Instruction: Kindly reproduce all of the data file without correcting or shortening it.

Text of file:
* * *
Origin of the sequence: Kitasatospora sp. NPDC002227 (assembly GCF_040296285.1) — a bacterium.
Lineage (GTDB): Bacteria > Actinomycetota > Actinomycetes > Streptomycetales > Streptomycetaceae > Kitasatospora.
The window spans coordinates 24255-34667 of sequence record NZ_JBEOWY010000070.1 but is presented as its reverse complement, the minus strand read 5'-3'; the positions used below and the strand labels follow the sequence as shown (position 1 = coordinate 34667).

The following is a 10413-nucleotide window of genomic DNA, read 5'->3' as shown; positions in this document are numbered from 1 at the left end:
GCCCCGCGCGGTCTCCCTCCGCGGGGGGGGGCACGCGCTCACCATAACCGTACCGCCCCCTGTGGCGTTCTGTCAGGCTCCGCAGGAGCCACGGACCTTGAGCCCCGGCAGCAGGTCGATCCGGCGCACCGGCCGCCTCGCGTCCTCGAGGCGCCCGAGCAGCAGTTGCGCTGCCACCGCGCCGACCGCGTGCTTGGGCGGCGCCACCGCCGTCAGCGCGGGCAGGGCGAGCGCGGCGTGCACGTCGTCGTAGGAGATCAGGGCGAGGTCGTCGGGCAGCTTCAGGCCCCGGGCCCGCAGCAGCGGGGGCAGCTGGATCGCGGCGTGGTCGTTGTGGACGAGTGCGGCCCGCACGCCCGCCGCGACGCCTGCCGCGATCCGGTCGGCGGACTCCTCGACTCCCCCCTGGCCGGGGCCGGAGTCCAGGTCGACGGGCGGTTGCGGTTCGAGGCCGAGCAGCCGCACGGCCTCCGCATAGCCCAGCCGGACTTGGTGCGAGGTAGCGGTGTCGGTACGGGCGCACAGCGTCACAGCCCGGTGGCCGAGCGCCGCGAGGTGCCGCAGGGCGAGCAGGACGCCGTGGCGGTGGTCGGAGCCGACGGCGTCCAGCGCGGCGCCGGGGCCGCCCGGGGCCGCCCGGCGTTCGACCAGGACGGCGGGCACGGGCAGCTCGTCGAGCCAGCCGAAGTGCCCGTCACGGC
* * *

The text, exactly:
Origin of the sequence: Kitasatospora sp. NPDC002227 (assembly GCF_040296285.1) — a bacterium.
Lineage (GTDB): Bacteria > Actinomycetota > Actinomycetes > Streptomycetales > Streptomycetaceae > Kitasatospora.
The window spans coordinates 24255-34667 of sequence record NZ_JBEOWY010000070.1 but is presented as its reverse complement, the minus strand read 5'-3'; the positions used below and the strand labels follow the sequence as shown (position 1 = coordinate 34667).

The following is a 10413-nucleotide window of genomic DNA, read 5'->3' as shown; positions in this document are numbered from 1 at the left end:
GCCCCGCGCGGTCTCCCTCCGCGGGGGGGGGCACGCGCTCACCATAACCGTACCGCCCCCTGTGGCGTTCTGTCAGGCTCCGCAGGAGCCACGGACCTTGAGCCCCGGCAGCAGGTCGATCCGGCGCACCGGCCGCCTCGCGTCCTCGAGGCGCCCGAGCAGCAGTTGCGCTGCCACCGCGCCGACCGCGTGCTTGGGCGGCGCCACCGCCGTCAGCGCGGGCAGGGCGAGCGCGGCGTGCACGTCGTCGTAGGAGATCAGGGCGAGGTCGTCGGGCAGCTTCAGGCCCCGGGCCCGCAGCAGCGGGGGCAGCTGGATCGCGGCGTGGTCGTTGTGGACGAGTGCGGCCCGCACGCCCGCCGCGACGCCTGCCGCGATCCGGTCGGCGGACTCCTCGACTCCCCCCTGGCCGGGGCCGGAGTCCAGGTCGACGGGCGGTTGCGGTTCGAGGCCGAGCAGCCGCACGGCCTCCGCATAGCCCAGCCGGACTTGGTGCGAGGTAGCGGTGTCGGTACGGGCGCACAGCGTCACAGCCCGGTGGCCGAGCGCCGCGAGGTGCCGCAGGGCGAGCAGGACGCCGTGGCGGTGGTCGGAGCCGACGGCGTCCAGCGCGGCGCCGGGGCCGCCCGGGGCCGCCCGGCGTTCGACCAGGACGGCGGGCACGGGCAGCTCGTCGAGCCAGCCGAAGTGCCCGTCACGGC